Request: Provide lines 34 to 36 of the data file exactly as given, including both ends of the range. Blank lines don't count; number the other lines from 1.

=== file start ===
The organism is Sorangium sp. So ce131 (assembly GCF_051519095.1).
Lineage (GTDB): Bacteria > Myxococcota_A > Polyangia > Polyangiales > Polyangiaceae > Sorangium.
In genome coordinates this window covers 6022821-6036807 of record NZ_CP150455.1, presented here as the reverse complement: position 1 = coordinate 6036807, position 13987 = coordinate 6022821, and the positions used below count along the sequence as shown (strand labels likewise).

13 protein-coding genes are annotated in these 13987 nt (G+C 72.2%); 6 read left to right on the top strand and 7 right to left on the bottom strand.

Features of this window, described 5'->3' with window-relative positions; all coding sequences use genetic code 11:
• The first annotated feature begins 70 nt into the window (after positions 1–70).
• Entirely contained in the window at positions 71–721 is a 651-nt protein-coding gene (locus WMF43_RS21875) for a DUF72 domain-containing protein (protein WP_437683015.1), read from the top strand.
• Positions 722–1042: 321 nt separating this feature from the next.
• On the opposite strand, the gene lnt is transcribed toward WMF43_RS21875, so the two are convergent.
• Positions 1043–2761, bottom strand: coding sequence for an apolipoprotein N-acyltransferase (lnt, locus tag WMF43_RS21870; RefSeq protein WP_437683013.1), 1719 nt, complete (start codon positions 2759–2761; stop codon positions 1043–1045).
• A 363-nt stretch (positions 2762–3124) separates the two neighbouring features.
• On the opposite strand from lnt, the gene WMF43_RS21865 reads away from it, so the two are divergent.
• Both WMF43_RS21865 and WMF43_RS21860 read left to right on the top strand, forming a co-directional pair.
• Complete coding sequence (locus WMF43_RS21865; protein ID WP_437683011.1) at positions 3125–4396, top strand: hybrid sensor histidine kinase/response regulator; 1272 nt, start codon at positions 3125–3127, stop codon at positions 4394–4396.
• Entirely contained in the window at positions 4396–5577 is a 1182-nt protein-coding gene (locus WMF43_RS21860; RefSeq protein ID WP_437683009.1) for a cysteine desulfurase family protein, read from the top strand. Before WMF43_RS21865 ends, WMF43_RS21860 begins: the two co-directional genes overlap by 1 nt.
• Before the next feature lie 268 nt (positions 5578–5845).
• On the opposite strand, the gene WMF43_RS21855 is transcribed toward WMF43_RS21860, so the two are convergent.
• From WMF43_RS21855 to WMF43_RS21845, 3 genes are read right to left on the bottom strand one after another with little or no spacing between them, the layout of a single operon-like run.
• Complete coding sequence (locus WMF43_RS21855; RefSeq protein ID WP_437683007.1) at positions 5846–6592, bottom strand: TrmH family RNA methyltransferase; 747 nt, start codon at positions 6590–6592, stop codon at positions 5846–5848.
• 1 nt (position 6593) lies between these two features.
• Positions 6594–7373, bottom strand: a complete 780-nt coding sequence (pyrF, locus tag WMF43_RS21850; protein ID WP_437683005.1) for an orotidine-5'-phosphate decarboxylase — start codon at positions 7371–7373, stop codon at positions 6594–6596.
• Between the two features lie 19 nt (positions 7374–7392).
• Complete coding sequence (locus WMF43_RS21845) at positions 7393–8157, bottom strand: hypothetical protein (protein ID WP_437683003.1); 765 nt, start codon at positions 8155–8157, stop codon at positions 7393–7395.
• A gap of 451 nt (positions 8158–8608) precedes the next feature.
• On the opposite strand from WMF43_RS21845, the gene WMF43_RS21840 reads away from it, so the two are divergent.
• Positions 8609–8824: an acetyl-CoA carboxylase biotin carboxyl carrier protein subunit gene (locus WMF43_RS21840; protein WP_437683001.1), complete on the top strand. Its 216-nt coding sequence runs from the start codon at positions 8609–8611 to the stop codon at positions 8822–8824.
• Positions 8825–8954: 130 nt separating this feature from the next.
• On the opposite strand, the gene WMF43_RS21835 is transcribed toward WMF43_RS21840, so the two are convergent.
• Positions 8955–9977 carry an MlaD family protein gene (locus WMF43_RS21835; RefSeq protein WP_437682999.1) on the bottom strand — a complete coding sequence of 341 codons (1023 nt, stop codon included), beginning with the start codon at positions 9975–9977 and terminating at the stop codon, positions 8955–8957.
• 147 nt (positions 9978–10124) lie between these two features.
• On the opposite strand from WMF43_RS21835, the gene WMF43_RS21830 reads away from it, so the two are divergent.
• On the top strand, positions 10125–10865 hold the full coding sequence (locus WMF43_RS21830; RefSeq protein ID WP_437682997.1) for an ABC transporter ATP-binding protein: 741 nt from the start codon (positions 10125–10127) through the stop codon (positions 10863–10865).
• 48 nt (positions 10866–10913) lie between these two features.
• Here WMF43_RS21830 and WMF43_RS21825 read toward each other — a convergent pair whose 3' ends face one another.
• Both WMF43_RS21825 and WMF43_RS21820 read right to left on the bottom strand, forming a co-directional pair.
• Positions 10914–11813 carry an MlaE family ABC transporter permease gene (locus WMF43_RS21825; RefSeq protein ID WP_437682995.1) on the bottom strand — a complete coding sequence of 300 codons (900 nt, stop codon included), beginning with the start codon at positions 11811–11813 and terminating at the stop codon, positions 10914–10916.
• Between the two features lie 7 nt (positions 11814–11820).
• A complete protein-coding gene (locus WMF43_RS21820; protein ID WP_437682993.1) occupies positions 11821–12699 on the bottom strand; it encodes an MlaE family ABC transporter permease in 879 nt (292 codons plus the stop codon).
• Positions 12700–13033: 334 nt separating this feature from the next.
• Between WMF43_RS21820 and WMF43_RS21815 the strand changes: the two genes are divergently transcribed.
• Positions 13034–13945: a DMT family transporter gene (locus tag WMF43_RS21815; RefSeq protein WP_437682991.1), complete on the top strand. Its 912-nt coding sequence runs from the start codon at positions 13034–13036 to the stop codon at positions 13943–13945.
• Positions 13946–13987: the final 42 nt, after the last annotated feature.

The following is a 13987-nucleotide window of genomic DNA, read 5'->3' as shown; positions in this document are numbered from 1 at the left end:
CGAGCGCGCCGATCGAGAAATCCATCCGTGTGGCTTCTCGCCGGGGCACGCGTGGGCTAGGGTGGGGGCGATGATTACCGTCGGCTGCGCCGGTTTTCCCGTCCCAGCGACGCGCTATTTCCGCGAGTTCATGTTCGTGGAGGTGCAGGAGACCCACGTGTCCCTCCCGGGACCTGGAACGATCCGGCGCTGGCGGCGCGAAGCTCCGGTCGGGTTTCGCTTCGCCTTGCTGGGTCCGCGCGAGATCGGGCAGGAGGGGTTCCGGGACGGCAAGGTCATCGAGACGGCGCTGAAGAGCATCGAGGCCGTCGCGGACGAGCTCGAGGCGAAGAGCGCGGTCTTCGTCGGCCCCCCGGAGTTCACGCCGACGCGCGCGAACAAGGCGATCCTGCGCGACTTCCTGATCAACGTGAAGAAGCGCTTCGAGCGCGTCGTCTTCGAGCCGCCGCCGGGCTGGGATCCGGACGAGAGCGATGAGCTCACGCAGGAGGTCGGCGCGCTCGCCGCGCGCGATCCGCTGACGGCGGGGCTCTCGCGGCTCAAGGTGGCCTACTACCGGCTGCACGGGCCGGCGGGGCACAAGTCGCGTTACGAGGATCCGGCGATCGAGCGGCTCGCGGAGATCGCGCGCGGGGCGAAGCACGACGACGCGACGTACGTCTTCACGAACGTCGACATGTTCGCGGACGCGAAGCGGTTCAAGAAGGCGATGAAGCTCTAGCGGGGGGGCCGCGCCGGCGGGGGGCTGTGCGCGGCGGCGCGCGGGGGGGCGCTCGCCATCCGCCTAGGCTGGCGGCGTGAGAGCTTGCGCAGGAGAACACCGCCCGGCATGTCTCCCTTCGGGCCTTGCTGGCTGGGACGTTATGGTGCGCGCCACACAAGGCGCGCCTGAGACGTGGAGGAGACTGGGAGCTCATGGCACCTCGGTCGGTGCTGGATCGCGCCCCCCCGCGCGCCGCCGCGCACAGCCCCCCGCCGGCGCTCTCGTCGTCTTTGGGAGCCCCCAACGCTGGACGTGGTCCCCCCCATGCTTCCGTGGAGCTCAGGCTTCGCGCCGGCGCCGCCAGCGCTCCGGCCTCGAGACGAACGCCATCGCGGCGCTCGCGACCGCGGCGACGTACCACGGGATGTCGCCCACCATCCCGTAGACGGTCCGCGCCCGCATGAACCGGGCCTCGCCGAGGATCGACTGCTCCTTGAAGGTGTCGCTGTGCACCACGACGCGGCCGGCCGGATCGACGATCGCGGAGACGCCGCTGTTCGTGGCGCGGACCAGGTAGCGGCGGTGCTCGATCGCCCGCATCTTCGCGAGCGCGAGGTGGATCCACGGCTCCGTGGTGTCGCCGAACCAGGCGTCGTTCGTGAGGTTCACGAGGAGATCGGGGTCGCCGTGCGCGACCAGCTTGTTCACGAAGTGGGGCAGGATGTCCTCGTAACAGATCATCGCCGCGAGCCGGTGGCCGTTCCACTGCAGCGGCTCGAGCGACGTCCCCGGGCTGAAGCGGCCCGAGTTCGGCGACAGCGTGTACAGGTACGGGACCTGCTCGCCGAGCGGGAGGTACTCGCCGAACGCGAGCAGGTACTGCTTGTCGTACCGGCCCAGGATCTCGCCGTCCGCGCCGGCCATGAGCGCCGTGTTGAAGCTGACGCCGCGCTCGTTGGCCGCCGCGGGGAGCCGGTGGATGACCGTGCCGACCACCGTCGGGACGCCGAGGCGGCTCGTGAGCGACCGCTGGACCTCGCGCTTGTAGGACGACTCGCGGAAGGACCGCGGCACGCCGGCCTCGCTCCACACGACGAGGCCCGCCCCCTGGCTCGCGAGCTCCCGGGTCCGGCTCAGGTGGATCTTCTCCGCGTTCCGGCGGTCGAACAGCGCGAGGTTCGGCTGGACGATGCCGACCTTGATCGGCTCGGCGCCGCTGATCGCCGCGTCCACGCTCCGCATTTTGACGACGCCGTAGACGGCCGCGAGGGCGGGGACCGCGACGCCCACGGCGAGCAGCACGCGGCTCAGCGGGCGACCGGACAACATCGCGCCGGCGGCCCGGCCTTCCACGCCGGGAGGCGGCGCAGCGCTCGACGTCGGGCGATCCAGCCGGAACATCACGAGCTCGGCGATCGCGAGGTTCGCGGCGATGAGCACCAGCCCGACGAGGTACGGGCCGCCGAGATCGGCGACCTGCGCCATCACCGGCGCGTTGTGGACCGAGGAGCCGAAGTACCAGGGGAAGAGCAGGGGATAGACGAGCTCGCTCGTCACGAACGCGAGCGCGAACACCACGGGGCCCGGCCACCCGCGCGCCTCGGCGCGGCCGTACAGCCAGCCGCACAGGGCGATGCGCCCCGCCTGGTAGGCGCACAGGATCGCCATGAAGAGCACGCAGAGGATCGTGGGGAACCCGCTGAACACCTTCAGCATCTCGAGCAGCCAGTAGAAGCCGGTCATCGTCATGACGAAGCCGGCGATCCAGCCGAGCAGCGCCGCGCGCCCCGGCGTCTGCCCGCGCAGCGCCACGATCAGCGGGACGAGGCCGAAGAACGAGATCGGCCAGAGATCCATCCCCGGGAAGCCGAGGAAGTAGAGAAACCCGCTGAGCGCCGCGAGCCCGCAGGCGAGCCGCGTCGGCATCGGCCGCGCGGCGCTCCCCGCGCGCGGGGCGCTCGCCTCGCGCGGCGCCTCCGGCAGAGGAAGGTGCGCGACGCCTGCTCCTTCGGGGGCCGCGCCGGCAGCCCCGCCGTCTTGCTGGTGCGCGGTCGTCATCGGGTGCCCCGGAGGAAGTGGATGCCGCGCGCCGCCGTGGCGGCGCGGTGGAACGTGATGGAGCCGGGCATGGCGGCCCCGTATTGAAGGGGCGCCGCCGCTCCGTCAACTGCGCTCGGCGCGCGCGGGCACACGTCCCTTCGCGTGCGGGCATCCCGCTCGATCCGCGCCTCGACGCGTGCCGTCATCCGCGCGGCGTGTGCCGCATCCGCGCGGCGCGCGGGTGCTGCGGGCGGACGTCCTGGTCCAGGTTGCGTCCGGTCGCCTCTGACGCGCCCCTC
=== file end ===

• Here WMF43_RS21830 and WMF43_RS21825 read toward each other — a convergent pair whose 3' ends face one another.
• Both WMF43_RS21825 and WMF43_RS21820 read right to left on the bottom strand, forming a co-directional pair.
• Positions 10914–11813 carry an MlaE family ABC transporter permease gene (locus WMF43_RS21825; RefSeq protein ID WP_437682995.1) on the bottom strand — a complete coding sequence of 300 codons (900 nt, stop codon included), beginning with the start codon at positions 11811–11813 and terminating at the stop codon, positions 10914–10916.